On 7 May 1841, the whaling ship Acushnet, newly built at Fairhaven, Massachusetts, fell in with the whaler William Wirt, of Nantucket, near the Pacific island of Juan Fernández (Alexander Selkirk’s lonely home during the years 1704-9), off the coast of Chile. One of the Acushnet’s fo’c’sle crew was the young Herman Melville. The two ships hove to for a few hours while their masters visited each other, and the 22-year-old Melville caught sight of the Wirt’s captain. He was impressed: ‘He was a large, powerful, well-made man; rather tall; to all appearances something past forty-five or so; with a handsome face for a Yankee, & expressive of great uprightness & calm unostentatious courage. His whole appearance impressed me … He was the most prepossessing-looking whale-hunter I think I ever saw.’
His name was Owen Chase. Or so Melville was told. He had been the first mate of the doomed whaleship Essex, which 21 years earlier had been rammed twice, deliberately, by a whale and had sunk not far from where the two ships now lay. The sinking of the Essex was still the talk aboard whaling ships everywhere. Chase was also the author of a book, Narrative of the Most Extraordinary and Distressing Shipwreck of the Whale-Ship Essex, which described not only the unique attack by the whale, but what had happened to the Essex’s crew during the three months they spent in open boats following the sinking.
A few months later, the Acushnet met another whaler, the Lima, also of Nantucket. The two ships sailed in company for a few days, and the crews visited each other’s vessels. In the Lima’s fo’c’sle, Melville met Owen Chase’s 17-year-old son, William, who pulled a copy of his father’s book from his sea chest and lent it to Melville. ‘The reading of this wondrous story upon the landless sea, & close to the very latitude of the shipwreck had a surprising effect upon me.’ Melville never knew that he was mistaken in thinking he had seen Owen Chase. Chase had gone back to sea as a whaling captain after the Essex disaster, but by 1840 he had retired ashore in Nantucket. The William Wirt’s striking captain was another man. But the sight of him, and the reading of Chase’s book a short time afterwards, took root in the young writer. A decade later, Moby-Dick was published. Unappreciated by critics and the readers of Melville’s previous books, it marked the decline of his literary career.
It did not require an epic imagination for the story of the Essex to impress itself on contemporary audiences. It was as famous in the 19th century as that of the Titanic in the 20th. This is what happened: on 20 November 1820, while the crew were harpooning among a pod of whales in their open whaleboats, an 85-foot bull sperm whale rammed the Essex twice, and sank it. The ship’s captain and 19-man crew were left with only their whaleboats and scant provisions, two and a half thousand miles from the South American coast in the vast, empty Pacific. They did not sail for the nearest land – the Marquesas, Tuamotu and Tahitian islands – which stretched from several hundred to two thousand miles away under their lee and would have made for easy downwind sailing. Afraid of encountering cannibals on these islands, they decided instead to beat to windward against strong trade winds in an attempt to reach the South American coast, a far tougher, longer, more dangerous voyage. During the gruelling months they spent in the boats, the crew members starved and, inevitably, began to eat each other.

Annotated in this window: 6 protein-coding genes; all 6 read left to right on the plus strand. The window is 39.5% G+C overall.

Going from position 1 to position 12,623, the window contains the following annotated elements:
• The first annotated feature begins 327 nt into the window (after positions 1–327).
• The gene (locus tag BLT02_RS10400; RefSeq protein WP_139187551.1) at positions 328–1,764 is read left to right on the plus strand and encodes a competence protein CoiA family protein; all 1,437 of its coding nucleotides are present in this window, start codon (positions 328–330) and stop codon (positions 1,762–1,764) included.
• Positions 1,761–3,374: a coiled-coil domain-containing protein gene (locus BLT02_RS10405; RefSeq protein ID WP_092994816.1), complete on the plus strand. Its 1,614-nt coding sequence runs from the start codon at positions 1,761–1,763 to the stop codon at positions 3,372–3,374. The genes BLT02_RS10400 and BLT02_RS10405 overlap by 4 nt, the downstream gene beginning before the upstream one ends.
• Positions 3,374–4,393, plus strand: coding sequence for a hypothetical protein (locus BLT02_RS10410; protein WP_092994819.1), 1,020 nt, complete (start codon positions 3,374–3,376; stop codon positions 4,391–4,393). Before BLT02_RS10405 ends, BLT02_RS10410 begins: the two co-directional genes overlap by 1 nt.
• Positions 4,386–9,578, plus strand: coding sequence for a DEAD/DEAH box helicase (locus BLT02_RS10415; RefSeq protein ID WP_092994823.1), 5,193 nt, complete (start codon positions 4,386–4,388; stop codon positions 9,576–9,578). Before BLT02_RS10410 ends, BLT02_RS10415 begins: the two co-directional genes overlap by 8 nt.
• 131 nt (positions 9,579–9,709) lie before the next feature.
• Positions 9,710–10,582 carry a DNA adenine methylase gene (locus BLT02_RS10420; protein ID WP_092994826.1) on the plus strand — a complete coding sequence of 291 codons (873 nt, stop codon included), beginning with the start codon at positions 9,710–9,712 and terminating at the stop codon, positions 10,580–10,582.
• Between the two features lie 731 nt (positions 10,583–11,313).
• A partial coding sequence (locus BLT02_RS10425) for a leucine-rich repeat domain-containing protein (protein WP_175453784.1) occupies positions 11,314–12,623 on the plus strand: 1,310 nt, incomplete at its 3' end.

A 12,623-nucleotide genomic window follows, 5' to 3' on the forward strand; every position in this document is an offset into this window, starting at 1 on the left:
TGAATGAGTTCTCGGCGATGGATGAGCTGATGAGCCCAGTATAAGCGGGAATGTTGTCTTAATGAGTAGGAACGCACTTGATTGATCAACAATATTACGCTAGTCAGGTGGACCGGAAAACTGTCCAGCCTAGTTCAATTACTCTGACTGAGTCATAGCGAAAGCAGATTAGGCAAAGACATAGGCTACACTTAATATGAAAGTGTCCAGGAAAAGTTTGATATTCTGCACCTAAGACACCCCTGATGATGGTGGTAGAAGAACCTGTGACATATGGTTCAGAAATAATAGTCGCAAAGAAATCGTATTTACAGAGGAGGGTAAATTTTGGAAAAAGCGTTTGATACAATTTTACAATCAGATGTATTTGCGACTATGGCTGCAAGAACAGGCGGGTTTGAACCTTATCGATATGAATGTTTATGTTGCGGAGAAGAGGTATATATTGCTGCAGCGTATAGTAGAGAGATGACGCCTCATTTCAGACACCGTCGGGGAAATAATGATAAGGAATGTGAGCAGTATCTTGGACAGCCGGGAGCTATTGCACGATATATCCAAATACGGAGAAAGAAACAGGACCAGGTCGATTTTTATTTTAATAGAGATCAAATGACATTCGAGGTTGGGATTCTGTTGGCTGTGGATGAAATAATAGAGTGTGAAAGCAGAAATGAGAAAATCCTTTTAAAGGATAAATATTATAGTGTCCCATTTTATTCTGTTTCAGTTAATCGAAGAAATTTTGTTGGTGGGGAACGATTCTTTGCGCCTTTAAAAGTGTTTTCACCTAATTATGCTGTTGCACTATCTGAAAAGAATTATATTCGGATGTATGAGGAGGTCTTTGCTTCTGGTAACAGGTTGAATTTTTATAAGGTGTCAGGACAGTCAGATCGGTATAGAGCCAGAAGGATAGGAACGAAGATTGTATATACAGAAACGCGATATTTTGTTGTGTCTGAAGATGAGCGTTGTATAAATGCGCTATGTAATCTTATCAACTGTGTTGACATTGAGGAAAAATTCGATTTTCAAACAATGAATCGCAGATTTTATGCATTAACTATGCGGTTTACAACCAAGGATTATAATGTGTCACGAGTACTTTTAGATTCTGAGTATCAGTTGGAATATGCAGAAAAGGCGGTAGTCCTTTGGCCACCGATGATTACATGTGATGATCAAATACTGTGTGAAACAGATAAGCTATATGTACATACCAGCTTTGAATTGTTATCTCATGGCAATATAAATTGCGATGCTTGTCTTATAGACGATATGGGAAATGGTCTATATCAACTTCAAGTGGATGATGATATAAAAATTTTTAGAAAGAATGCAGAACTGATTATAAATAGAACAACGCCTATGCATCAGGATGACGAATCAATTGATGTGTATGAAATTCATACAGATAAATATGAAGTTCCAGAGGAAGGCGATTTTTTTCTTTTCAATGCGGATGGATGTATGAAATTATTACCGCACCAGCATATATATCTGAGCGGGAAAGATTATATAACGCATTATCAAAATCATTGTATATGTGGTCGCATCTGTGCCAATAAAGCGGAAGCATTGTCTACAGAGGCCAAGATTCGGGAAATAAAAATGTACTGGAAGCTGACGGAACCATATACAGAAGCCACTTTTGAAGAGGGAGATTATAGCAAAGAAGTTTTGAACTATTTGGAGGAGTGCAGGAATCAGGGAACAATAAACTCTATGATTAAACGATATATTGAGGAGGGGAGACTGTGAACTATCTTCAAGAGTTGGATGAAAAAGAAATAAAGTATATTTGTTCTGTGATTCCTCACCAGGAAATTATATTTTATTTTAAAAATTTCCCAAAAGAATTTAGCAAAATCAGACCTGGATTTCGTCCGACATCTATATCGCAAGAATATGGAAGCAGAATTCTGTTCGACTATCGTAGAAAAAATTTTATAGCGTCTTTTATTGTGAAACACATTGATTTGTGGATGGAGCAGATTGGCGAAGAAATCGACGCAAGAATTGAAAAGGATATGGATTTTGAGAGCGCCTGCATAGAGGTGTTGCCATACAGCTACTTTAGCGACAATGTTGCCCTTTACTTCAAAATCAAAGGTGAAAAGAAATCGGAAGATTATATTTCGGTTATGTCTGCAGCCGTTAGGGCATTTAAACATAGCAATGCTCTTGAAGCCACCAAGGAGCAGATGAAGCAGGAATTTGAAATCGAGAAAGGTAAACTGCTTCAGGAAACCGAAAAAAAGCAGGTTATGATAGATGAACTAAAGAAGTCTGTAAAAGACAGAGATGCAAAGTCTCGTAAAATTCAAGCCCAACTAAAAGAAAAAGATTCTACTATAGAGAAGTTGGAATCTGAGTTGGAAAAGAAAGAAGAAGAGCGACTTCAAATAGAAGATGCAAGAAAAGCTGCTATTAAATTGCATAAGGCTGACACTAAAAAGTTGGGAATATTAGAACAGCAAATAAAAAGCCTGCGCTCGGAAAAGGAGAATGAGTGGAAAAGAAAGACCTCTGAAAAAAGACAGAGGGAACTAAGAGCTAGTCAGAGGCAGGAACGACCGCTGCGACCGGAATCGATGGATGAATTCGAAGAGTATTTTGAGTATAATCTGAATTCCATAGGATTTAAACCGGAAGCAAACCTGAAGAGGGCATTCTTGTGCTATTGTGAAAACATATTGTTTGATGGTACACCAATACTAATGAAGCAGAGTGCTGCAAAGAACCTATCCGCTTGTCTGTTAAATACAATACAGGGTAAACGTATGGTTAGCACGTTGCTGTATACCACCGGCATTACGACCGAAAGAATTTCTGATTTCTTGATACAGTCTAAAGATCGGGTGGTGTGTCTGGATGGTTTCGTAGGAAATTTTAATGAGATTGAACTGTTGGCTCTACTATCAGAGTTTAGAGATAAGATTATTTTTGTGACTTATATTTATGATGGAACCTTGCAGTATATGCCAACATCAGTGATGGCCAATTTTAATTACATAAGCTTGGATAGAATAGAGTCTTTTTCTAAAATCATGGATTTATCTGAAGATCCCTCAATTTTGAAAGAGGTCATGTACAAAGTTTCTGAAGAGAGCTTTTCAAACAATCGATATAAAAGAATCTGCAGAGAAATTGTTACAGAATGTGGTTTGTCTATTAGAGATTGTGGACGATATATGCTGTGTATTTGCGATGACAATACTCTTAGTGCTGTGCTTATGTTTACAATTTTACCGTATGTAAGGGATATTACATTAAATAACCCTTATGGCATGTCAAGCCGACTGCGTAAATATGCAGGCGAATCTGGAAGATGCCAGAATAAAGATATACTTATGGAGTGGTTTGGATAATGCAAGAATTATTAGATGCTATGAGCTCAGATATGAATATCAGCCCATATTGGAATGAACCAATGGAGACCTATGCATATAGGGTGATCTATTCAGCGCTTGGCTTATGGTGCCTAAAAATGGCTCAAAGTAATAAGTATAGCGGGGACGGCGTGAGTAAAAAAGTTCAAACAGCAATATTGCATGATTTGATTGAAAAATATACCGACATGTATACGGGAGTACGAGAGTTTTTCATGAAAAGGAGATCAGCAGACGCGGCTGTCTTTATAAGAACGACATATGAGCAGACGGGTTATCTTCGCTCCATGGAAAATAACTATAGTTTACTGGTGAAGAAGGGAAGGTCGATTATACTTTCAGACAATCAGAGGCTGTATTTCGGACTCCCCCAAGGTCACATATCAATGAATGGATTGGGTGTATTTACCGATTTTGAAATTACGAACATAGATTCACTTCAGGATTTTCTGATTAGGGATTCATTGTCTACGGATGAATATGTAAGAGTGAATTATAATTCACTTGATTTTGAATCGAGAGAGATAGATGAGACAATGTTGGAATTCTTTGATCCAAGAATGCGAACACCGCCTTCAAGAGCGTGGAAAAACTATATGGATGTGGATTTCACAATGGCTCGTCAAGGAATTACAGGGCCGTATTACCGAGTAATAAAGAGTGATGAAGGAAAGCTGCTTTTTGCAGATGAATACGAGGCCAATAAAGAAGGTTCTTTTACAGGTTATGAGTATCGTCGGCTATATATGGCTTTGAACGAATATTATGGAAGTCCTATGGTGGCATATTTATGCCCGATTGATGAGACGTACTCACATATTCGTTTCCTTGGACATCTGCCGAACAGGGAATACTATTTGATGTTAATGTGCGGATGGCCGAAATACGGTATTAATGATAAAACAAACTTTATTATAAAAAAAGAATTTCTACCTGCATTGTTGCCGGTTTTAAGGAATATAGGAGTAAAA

The Loss of the Ship ‘Essex’, Sunk by a Whale is a collection of first and second-hand accounts, edited by Nathaniel Philbrick, with his father Thomas. Owen Chase’s narrative (which Philbrick and others before him, including Melville, have presumed was ghost-written) has long been the main source of the Essex story, but here it is bolstered by the ‘Desultory Sketches’ of Thomas Nickerson, the ship’s cabin boy, aged 15 at the time of the sinking, who set down his version in a notebook many years later. The notebook was found in an attic in 1960, and finally published by the Nantucket Historical Society in 1984. The ‘Others’ are people who had direct knowledge of the disaster or its survivors and wrote letters, statements and recollections. Among them, not strictly belonging there, is Melville, whose annotations from his own copy of Chase’s book are a valuable inclusion.
Nickerson was in Chase’s whaleboat, as part of the mate’s crew, at the time the Essex was sunk, and they were in the same boat throughout their ordeal. His account agrees with Chase’s, except in several crucial details, but they tell the story in very different language. Chase’s harpoon struck a whale on the morning of 20 November. As the crew of the open boat pulled hard after it, the wounded whale’s tail whipped against them, smashing a hole in the boat. Chase was forced to abandon his hoped for kill and make for the Essex while the crew tried to plug the hole with their shirts. While they were back on board repairing the boat, Nickerson, who was at the helm, called out to the mate that a very large whale was approaching on the windward side. This is how he describes the first attack:
I calld out to the mate to inform him of it. On his seeing the whale he instantly gave me an order to put the helm hard up … I had scarcely time to obey … when I heard … a tremendous crash. The whale had struck the ship with his head directly under the larboard fore chains at the waters edge with such force as to shock every man upon his feet.
The crew were astonished. The whale’s trajectory, the point of impact and its speed combined with that of the ship produced the maximum destructive effect. The whale didn’t hit the ship head on, where it was strongly reinforced, but to the side of the bow, where the planking and frames were weaker. This is not the way bull sperm whales behave on the rare occasions they fight each other. When battling for supremacy over herds of females, they roll on their sides and slash their rivals with their jaws. The whalemen had never seen this battering-ram behaviour.